Abaddon’s Gate is Literary Space Opera at its Absolute Best by Andrew Liptak June 3, 2013 http://io9.com/abaddons-gate-is-literary-space-opera-at-its-absolute-511125015 Looks like somebody doesn’t know what “literary,” applied to a novel, means. Here’s the first page of Abaddon’s Gate by James S.A. Corey:
“Hodge was so enamored of Crouch’s books that he wrote the pilot script for Wayward Pines on spec, meaning he worked for several weeks without the guarantee that he’d ever get paid.” Oh shit. Several weeks? That is brutal. How ever did he maintain such superhuman persistence over such a lengthy time period with only the … Continue reading
Answer: a little bit more than you showed.
You are Katherine Heiny, and when you’re 24, you write a second-person short story for an MFA creative writing workshop at Columbia University¬ — “How to Give the Wrong Impression,” about a graduate student who is secretly in love with her male roommate — and you send it out to 31 literary journals, all of which … Continue reading
“I never would have continued as a writer if The Temple of Gold had not been taken by the first publisher I sent it to. I’m not that masochistic. There was no way I was going to write anymore. I didn’t know that then, but I know it now. There was no encouragement; no one ever said … Continue reading
Today marks the tenth anniversary of when I began keeping a record of every book that I read. Therefore, without further ado, I present the complete reading material of a decade.
Miguel, ma belleThese are words that go together wellMy MiguelMiguel, ma belleSont les mots qui vont tres bien ensembleTres bien ensemble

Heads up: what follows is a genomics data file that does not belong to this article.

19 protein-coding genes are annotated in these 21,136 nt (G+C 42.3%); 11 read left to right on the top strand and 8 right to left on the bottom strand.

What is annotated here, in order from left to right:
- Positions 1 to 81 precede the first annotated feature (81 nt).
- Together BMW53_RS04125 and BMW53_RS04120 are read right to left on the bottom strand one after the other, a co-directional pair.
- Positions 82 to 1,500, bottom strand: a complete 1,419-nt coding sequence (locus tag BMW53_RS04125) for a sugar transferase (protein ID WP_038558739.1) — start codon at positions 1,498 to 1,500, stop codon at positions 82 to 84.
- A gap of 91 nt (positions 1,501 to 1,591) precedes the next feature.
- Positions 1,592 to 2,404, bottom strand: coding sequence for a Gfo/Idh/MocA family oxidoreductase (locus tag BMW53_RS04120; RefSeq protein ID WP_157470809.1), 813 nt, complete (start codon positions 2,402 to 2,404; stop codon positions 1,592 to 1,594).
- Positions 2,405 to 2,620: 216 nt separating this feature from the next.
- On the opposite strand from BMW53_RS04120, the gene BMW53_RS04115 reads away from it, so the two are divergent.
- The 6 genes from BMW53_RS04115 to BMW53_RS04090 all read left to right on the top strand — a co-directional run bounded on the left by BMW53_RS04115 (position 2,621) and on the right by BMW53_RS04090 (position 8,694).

http://grantland.com/features/simmons-oklahoma-city-thunder-nba-championship/ Bill Simmons ‘meditation’ on the uncertainty of the future, the ephemerality of opportunity. The thing about sports is they tell you when it’s over. Everybody talks about giving 110% and never quitting, but only as long as the game is going on. When the final buzzer sounds, whether you’ve won or lost you know to … Continue reading
What I don’t understand is why we writers believe that those on the other side of the transom act in such illogical ways, ways in which I definitely wouldn’t act if I were in their shoes. Agents. If I were an agent I wouldn’t read anybody’s stories or novels.
We call a story good because of what is written, not who wrote it. But sometimes people invert the relationship—i.e., we believe a story must be good because a particular name is attached to it. In “A Legend in His Own Mind” (The New Yorker, Dec. 22 & 29, 1997, pp. 54-65), John Walsh reports … Continue reading